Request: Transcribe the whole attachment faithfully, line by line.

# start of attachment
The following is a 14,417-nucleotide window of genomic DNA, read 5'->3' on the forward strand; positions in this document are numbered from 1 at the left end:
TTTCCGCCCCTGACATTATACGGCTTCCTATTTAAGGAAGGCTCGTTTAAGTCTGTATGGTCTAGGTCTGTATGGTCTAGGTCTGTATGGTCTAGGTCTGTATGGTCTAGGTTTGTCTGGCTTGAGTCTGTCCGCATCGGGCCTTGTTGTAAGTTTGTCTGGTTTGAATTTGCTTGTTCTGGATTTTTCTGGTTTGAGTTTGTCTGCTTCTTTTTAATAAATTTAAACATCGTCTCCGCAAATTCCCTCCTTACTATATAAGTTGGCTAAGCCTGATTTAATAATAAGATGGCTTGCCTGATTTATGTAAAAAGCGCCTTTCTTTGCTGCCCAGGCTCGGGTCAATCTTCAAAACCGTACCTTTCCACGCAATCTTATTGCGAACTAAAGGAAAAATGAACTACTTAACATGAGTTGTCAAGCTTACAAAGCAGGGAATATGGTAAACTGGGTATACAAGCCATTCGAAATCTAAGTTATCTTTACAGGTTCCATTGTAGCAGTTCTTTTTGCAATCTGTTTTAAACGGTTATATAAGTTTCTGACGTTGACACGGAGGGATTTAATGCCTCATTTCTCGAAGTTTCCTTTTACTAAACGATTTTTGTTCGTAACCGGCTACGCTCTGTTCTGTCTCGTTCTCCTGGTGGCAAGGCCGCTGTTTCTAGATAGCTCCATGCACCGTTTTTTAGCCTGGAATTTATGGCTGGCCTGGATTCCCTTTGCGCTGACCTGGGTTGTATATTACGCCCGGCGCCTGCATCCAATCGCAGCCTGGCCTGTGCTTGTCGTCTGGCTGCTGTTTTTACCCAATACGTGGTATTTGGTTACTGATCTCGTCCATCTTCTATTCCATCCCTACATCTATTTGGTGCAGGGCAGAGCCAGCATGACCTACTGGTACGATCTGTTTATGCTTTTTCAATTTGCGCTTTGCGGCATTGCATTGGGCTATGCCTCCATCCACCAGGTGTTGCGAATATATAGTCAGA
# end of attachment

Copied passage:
The following is a 14,417-nucleotide window of genomic DNA, read 5'->3' on the forward strand; positions in this document are numbered from 1 at the left end:
TTTCCGCCCCTGACATTATACGGCTTCCTATTTAAGGAAGGCTCGTTTAAGTCTGTATGGTCTAGGTCTGTATGGTCTAGGTCTGTATGGTCTAGGTCTGTATGGTCTAGGTTTGTCTGGCTTGAGTCTGTCCGCATCGGGCCTTGTTGTAAGTTTGTCTGGTTTGAATTTGCTTGTTCTGGATTTTTCTGGTTTGAGTTTGTCTGCTTCTTTTTAATAAATTTAAACATCGTCTCCGCAAATTCCCTCCTTACTATATAAGTTGGCTAAGCCTGATTTAATAATAAGATGGCTTGCCTGATTTATGTAAAAAGCGCCTTTCTTTGCTGCCCAGGCTCGGGTCAATCTTCAAAACCGTACCTTTCCACGCAATCTTATTGCGAACTAAAGGAAAAATGAACTACTTAACATGAGTTGTCAAGCTTACAAAGCAGGGAATATGGTAAACTGGGTATACAAGCCATTCGAAATCTAAGTTATCTTTACAGGTTCCATTGTAGCAGTTCTTTTTGCAATCTGTTTTAAACGGTTATATAAGTTTCTGACGTTGACACGGAGGGATTTAATGCCTCATTTCTCGAAGTTTCCTTTTACTAAACGATTTTTGTTCGTAACCGGCTACGCTCTGTTCTGTCTCGTTCTCCTGGTGGCAAGGCCGCTGTTTCTAGATAGCTCCATGCACCGTTTTTTAGCCTGGAATTTATGGCTGGCCTGGATTCCCTTTGCGCTGACCTGGGTTGTATATTACGCCCGGCGCCTGCATCCAATCGCAGCCTGGCCTGTGCTTGTCGTCTGGCTGCTGTTTTTACCCAATACGTGGTATTTGGTTACTGATCTCGTCCATCTTCTATTCCATCCCTACATCTATTTGGTGCAGGGCAGAGCCAGCATGACCTACTGGTACGATCTGTTTATGCTTTTTCAATTTGCGCTTTGCGGCATTGCATTGGGCTATGCCTCCATCCACCAGGTGTTGCGAATATATAGTCAGA